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The Role of Ca2+ Signaling in Aging and Neurodegeneration: Insights from Caenorhabditis elegans Models

Institute of Biology and Molecular Genetics (IBGM), Department of Biochemistry and Molecular Biology and Physiology, Faculty of Medicine, University of Valladolid and CSIC, Ramón y Cajal, 7, E-47005 Valladolid, Spain
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Cells 2020, 9(1), 204; https://doi.org/10.3390/cells9010204
Received: 18 December 2019 / Revised: 8 January 2020 / Accepted: 10 January 2020 / Published: 14 January 2020
(This article belongs to the Special Issue Key Signalling Molecules in Aging and Neurodegeneration)
Ca2+ is a ubiquitous second messenger that plays an essential role in physiological processes such as muscle contraction, neuronal secretion, and cell proliferation or differentiation. There is ample evidence that the dysregulation of Ca2+ signaling is one of the key events in the development of neurodegenerative processes, an idea called the “calcium hypothesis” of neurodegeneration. Caenorhabditis elegans (C. elegans) is a very good model for the study of aging and neurodegeneration. In fact, many of the signaling pathways involved in longevity were first discovered in this nematode, and many models of neurodegenerative diseases have also been developed therein, either through mutations in the worm genome or by expressing human proteins involved in neurodegeneration (β-amyloid, α-synuclein, polyglutamine, or others) in defined worm tissues. The worm is completely transparent throughout its whole life, which makes it possible to carry out Ca2+ dynamics studies in vivo at any time, by expressing Ca2+ fluorescent probes in defined worm tissues, and even in specific organelles such as mitochondria. This review will summarize the evidence obtained using this model organism to understand the role of Ca2+ signaling in aging and neurodegeneration.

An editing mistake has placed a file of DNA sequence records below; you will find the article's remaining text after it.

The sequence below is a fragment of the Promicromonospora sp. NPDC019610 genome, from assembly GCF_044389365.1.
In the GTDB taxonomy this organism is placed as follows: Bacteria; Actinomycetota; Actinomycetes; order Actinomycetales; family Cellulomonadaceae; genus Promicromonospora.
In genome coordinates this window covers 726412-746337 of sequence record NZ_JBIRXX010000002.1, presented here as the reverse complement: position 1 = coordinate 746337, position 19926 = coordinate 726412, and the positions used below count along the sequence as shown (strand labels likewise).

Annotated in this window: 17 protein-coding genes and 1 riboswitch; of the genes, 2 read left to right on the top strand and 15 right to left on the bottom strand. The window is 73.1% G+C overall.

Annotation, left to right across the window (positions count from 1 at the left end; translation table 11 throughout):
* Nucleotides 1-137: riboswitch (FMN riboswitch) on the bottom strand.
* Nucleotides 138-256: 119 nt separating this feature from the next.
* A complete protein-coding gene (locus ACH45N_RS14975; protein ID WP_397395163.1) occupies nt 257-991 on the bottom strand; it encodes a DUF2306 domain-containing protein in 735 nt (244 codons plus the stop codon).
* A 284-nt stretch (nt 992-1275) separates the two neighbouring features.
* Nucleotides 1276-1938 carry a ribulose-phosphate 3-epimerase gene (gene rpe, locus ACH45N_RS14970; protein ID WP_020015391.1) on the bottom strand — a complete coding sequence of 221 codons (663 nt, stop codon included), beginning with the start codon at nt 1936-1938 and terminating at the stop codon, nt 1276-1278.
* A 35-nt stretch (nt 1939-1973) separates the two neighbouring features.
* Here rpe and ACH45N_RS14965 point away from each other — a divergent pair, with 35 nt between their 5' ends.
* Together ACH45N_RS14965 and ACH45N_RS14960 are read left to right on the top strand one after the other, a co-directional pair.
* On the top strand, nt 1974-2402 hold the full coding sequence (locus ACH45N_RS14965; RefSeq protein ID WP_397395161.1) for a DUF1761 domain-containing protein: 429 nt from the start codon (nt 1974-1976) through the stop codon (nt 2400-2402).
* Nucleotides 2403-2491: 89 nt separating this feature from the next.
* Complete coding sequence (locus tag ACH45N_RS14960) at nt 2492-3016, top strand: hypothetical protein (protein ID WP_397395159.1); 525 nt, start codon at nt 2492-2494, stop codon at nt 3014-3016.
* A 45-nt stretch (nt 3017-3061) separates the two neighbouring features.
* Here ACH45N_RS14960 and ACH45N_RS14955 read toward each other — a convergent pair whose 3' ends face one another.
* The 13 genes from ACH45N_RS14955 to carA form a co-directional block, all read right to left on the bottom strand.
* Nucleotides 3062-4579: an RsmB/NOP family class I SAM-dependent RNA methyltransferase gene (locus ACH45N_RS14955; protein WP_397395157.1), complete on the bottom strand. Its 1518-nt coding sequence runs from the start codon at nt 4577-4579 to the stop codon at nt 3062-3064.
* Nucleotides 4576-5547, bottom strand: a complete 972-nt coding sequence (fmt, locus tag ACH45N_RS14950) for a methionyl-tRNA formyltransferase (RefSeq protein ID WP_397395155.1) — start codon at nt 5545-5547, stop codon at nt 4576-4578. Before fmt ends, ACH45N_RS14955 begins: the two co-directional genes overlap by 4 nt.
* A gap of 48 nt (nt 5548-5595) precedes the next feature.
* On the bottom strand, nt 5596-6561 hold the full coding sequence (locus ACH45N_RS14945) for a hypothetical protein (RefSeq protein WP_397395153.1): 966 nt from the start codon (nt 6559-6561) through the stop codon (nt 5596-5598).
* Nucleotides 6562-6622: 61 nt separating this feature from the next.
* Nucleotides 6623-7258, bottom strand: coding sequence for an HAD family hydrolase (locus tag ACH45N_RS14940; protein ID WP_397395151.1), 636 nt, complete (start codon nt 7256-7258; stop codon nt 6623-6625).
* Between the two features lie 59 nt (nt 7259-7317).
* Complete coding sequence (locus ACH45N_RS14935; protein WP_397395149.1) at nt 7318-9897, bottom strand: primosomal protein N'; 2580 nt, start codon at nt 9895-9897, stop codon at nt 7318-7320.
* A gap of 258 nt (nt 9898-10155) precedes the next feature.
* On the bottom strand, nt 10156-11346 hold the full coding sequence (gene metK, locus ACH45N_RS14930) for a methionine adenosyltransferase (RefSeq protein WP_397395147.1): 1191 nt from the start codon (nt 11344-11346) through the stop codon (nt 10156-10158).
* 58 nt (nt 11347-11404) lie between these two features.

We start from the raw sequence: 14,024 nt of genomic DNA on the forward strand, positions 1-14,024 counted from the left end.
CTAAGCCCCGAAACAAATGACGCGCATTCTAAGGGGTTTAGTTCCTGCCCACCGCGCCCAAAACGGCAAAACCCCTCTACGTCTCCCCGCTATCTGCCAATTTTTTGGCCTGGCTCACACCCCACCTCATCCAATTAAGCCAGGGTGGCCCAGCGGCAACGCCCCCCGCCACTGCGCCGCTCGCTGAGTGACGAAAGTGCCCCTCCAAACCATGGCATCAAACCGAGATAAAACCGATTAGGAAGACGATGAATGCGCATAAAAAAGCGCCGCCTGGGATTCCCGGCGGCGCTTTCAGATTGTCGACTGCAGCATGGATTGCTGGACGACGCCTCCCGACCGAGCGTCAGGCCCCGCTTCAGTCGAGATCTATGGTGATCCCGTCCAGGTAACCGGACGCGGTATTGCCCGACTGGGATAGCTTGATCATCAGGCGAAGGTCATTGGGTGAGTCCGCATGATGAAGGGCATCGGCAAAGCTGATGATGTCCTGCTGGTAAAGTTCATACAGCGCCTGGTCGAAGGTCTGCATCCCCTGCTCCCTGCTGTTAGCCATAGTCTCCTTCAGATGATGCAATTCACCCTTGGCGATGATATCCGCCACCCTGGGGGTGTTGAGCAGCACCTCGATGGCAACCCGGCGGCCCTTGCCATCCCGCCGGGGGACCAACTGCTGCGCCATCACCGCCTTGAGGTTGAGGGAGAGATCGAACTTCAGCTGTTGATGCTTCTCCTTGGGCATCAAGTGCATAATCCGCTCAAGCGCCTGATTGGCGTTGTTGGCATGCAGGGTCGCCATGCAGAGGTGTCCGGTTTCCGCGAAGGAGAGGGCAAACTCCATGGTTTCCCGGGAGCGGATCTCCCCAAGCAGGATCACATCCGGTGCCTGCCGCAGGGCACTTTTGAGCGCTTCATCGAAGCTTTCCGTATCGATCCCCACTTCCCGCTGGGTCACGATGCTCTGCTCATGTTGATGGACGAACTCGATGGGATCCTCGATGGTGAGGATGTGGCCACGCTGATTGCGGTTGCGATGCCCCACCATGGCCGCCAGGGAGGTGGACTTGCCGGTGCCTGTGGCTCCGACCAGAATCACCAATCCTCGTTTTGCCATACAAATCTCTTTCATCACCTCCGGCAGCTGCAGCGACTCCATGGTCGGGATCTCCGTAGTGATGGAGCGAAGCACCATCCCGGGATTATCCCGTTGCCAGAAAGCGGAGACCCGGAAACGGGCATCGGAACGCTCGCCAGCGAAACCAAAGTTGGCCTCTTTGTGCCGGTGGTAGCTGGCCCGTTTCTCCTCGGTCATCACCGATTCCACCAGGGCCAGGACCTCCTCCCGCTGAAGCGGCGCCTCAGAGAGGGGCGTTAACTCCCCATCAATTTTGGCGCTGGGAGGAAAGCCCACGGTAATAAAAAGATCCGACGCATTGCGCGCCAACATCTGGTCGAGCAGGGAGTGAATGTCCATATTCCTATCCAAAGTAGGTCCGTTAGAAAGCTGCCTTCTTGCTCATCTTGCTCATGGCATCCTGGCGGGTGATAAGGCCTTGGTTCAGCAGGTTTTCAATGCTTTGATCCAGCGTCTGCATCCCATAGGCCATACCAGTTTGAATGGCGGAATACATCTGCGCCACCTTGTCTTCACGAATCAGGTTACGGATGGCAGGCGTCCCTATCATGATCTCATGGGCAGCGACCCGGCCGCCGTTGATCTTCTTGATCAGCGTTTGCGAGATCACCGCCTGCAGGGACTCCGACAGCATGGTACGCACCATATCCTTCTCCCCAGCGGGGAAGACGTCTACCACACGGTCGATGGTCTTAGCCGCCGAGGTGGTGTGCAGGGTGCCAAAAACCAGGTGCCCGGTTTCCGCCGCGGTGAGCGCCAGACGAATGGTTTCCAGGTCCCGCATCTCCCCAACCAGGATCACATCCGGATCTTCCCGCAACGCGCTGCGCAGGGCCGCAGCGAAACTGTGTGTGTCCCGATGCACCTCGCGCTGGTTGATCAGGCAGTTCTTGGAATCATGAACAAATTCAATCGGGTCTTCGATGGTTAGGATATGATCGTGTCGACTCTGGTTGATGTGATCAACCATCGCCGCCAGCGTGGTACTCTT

Keywords: Ca2+; C. elegans; neurodegeneration; Alzheimer; Parkinson; SERCA; IP3 receptor; ryanodine receptor Ca2+; C. elegans; neurodegeneration; Alzheimer; Parkinson; SERCA; IP3 receptor; ryanodine receptor
MDPI and ACS Style

Alvarez, J.; Alvarez-Illera, P.; García-Casas, P.; Fonteriz, R.I.; Montero, M. The Role of Ca2+ Signaling in Aging and Neurodegeneration: Insights from Caenorhabditis elegans Models. Cells 2020, 9, 204.

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